About This Drug
Cisplatin is a drug used to treat cancer. This drug is given in the vein (IV).
Possible Side Effects (More Common)
- This drug may affect how your kidneys work. Your kidney function will be checked as needed.
- Electrolyte changes. Your blood will be checked for electrolyte changes as needed.
- High-frequency hearing loss may occur. You will get IV fluids before and during the Cisplatin infusion to help prevent this. You may also get ringing in the ears.
- Bone marrow depression. This is a decrease in the number of white blood cells, red blood cells, and platelets. This may raise your risk of infection, make you tired and weak (fatigue), and raise your risk of bleeding.
- Nausea and throwing up (vomiting). These symptoms may happen within a few hours after your treatment and may last for a few days to a week. Medicines are available to stop or lessen these side effects.
Possible Side Effects (Less Common)
- Effects on the nerves are called peripheral neuropathy. You may feel numbness or pain in your hands and feet. It may be hard for you to button your clothes, open jars, or walk as usual. The effect on the nerves may get worse with more doses of the drug. These effects get better in some people after the drug is stopped, but it does not get better in all people.
- Blurred vision or other changes in eyesight.
- Soreness of the mouth and throat. You may have red areas, white patches, or sores that hurt.
- Hair loss. You may notice your hair getting thin. Some patients lose their hair. Your hair often grows back when treatment is done.
Allergic reactions to this drug are rare, but may happen in some patients. Signs of allergic reactions to this drug may be a rash, fever, chills, feeling dizzy, trouble breathing, and/or feeling that your heart is beating in a fast or not normal way.
Treating Side Effects
- Drink 6-8 cups of fluids each day unless your doctor has told you to limit your fluid intake due to some other health problem. A cup is 8 ounces of fluid. If you throw up or have loose bowel movements you should drink more fluids so that you do not become dehydrated (lack water in the body due to losing too much fluid).
- If you have numbness and tingling in your hands and feet, be careful when cooking, walking, and handling sharp objects and hot liquids.
- Mouth care is very important. Your mouth care should consist of routine, gentle cleaning of your teeth or dentures and rinsing your mouth with a mixture of 1/2 teaspoon of salt in 8 ounces of water or ½ teaspoon of baking soda in 8 ounces of water. This should be done at least after each meal and at bedtime.
- If you have mouth sores, avoid mouthwash that has alcohol. Also avoid alcohol and smoking because they can bother your mouth and throat.
- Talk with your nurse about getting a wig before you lose your hair. Also, call the American Cancer Society at 800-ACS-2345 to find out information about the “Look Good, Feel Better” program close to where you live. It is a free program where women getting chemotherapy can learn about wigs, turbans and scarves as well as makeup techniques and skin and nail care.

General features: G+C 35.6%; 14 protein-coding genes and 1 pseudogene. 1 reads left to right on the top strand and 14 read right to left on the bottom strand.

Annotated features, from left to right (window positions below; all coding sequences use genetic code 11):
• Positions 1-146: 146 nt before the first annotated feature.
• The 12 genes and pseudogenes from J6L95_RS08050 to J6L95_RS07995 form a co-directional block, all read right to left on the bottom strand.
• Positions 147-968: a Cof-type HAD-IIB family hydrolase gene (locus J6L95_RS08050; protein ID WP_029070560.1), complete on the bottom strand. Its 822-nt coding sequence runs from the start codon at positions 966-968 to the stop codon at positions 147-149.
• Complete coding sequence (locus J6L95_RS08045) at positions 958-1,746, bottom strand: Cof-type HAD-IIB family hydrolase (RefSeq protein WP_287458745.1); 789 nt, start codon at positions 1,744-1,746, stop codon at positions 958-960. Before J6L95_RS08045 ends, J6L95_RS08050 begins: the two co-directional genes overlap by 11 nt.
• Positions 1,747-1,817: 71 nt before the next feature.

Food and Drug Interactions
There are no known interactions of Cisplatin with food. This drug may interact with other medicines. Tell your doctor and pharmacist about all the medicines and dietary supplements (vitamins, minerals, herbs and others) that you are taking at this time. The safety and use of dietary supplements and alternative diets are often not known. Using these might affect your cancer or interfere with your treatment. Until more is known, you should not use dietary supplements or alternative diets without your cancer doctor's help.
When to Call the Doctor
Call your doctor or nurseright awayif you have any of these symptoms:
- Rash or itching
- Feeling dizzy or lightheaded
- Wheezing or trouble breathing
- Swelling of the face
- Fever of 100.5 F (38 C) or above
- Easy bleeding or bruising
- Decreased urine
- Weight gain of 5 pounds in one week (fluid retention)
- Nausea that stops you from eating or drinking
- Throwing up more than 3 times a day
Call your doctor or nurse as soon as possible if you have these symptoms:
- Numbness, tingling, decreased feeling or weakness in fingers, toes, arms, or legs
- Trouble walking or changes in the way you walk, feeling clumsy when buttoning clothes, opening jars, or other routine hand motions
- Blurred vision or other changes in eyesight
- Changes in hearing, ringing in the ears
- Pain in your mouth or throat that makes it hard to eat or drink
- Fatigue that interferes with your daily activities
Sexual Problems and Reproductive Concerns
- Infertility warning: Sexual problems and reproduction concerns may occur. In both men and women, this drug may affect your ability to have children. This cannot be determined before your treatment. Speak with your doctor or nurse if you plan to have children. Ask for information on sperm or egg banking.
- In men, this drug may interfere with your ability to make sperm, but it should not change your ability to have sexual relations.
- In women, menstrual bleeding may become irregular or stop while you are receiving this drug. Do not assume that you cannot become pregnant if you do not have a menstrual period.
- Women may experience signs of menopause like vaginal dryness, itching, and pain during sexual relations
- Genetic counseling is available for you to talk about the effects of this drug therapy on future pregnancies. Also, a genetic counselor can look at the possible risk of problems in the unborn baby due to this medicine if an exposure happens during pregnancy.
- Pregnancy warning: The drug may have harmful effects on the unborn child, so effective methods of birth control should be used during your cancer treatment.
- Breast feeding warning: Women should not breast feed during treatment because this drug could enter the breast milk and badly harm a breast feeding baby.
Revised July 2014